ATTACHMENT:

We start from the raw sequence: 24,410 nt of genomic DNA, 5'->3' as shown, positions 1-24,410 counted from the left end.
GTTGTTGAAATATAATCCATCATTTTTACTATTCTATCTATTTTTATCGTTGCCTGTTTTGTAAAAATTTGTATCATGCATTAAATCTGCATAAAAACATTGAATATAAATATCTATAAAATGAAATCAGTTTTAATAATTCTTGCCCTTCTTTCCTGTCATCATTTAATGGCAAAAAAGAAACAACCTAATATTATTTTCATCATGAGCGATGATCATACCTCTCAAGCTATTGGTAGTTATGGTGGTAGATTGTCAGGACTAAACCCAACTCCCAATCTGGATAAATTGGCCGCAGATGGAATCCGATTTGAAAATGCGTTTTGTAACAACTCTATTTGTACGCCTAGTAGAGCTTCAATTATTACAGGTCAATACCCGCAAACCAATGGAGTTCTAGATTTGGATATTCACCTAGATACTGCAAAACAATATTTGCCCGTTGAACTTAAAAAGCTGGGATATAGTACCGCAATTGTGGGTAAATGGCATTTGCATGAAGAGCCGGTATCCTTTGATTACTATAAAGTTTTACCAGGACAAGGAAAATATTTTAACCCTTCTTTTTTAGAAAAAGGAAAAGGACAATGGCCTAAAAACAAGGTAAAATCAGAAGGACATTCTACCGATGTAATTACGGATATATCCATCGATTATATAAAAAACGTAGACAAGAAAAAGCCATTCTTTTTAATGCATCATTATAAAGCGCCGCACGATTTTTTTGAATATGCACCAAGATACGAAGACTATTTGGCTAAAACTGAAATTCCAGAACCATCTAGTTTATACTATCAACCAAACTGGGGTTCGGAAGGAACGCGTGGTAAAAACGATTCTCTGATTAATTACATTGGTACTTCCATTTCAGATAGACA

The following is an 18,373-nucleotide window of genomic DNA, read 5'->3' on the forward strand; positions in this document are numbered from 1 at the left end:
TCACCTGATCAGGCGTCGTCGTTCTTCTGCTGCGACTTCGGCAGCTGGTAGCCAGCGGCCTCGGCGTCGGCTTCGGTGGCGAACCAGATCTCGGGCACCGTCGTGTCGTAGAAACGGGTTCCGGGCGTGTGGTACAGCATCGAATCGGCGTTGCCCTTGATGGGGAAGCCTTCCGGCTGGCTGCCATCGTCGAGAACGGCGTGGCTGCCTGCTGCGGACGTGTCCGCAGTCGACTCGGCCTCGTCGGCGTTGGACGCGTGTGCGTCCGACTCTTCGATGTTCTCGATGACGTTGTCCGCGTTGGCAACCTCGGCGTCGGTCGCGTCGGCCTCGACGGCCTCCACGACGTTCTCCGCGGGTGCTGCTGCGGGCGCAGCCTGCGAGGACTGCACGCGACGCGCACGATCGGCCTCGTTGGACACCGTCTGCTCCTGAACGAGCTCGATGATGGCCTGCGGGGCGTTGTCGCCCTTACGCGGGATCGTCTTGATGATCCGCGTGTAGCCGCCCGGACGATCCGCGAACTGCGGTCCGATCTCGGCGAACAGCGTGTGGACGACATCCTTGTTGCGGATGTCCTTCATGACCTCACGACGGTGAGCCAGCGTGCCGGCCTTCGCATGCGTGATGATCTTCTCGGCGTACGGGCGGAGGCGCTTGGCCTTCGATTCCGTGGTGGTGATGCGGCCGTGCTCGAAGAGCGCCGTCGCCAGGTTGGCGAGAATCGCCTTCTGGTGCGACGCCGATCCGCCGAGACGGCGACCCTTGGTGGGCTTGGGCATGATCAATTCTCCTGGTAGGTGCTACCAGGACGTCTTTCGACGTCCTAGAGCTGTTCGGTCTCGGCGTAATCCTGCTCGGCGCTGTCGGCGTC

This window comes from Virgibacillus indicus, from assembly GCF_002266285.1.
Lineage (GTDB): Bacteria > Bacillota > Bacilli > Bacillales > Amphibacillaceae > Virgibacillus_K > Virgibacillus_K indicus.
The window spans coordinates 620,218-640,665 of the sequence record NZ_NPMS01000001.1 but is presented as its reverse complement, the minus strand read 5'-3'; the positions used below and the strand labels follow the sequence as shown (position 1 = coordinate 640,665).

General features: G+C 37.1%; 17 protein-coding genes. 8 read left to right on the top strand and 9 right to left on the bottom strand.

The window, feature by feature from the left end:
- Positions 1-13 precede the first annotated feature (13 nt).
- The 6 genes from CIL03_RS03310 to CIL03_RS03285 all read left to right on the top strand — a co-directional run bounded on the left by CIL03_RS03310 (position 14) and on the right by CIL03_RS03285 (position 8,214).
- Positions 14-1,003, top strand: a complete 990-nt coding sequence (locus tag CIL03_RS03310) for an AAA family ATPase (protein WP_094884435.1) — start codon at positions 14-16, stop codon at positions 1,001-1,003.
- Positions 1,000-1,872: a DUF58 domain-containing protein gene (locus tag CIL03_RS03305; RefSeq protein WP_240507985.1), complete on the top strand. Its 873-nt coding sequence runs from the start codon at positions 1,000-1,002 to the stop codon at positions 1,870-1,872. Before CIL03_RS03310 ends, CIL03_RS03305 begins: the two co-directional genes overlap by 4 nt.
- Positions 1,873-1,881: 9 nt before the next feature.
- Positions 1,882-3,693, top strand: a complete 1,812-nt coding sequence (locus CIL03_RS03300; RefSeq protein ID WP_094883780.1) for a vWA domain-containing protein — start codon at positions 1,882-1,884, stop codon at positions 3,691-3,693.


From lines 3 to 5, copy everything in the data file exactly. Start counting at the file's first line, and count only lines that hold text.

The following is an 18,373-nucleotide window of genomic DNA, read 5'->3' on the forward strand; positions in this document are numbered from 1 at the left end:
TCACCTGATCAGGCGTCGTCGTTCTTCTGCTGCGACTTCGGCAGCTGGTAGCCAGCGGCCTCGGCGTCGGCTTCGGTGGCGAACCAGATCTCGGGCACCGTCGTGTCGTAGAAACGGGTTCCGGGCGTGTGGTACAGCATCGAATCGGCGTTGCCCTTGATGGGGAAGCCTTCCGGCTGGCTGCCATCGTCGAGAACGGCGTGGCTGCCTGCTGCGGACGTGTCCGCAGTCGACTCGGCCTCGTCGGCGTTGGACGCGTGTGCGTCCGACTCTTCGATGTTCTCGATGACGTTGTCCGCGTTGGCAACCTCGGCGTCGGTCGCGTCGGCCTCGACGGCCTCCACGACGTTCTCCGCGGGTGCTGCTGCGGGCGCAGCCTGCGAGGACTGCACGCGACGCGCACGATCGGCCTCGTTGGACACCGTCTGCTCCTGAACGAGCTCGATGATGGCCTGCGGGGCGTTGTCGCCCTTACGCGGGATCGTCTTGATGATCCGCGTGTAGCCGCCCGGACGATCCGCGAACTGCGGTCCGATCTCGGCGAACAGCGTGTGGACGACATCCTTGTTGCGGATGTCCTTCATGACCTCACGACGGTGAGCCAGCGTGCCGGCCTTCGCATGCGTGATGATCTTCTCGGCGTACGGGCGGAGGCGCTTGGCCTTCGATTCCGTGGTGGTGATGCGGCCGTGCTCGAAGAGCGCCGTCGCCAGGTTGGCGAGAATCGCCTTCTGGTGCGACGCCGATCCGCCGAGACGGCGACCCTTGGTGGGCTTGGGCATGATCAATTCTCCTGGTAGGTGCTACCAGGACGTCTTTCGACGTCCTAGAGCTGTTCGGTCTCGGCGTAATCCTGCTCGGCGCTGTCGGCGTC

This window comes from Virgibacillus indicus, from assembly GCF_002266285.1.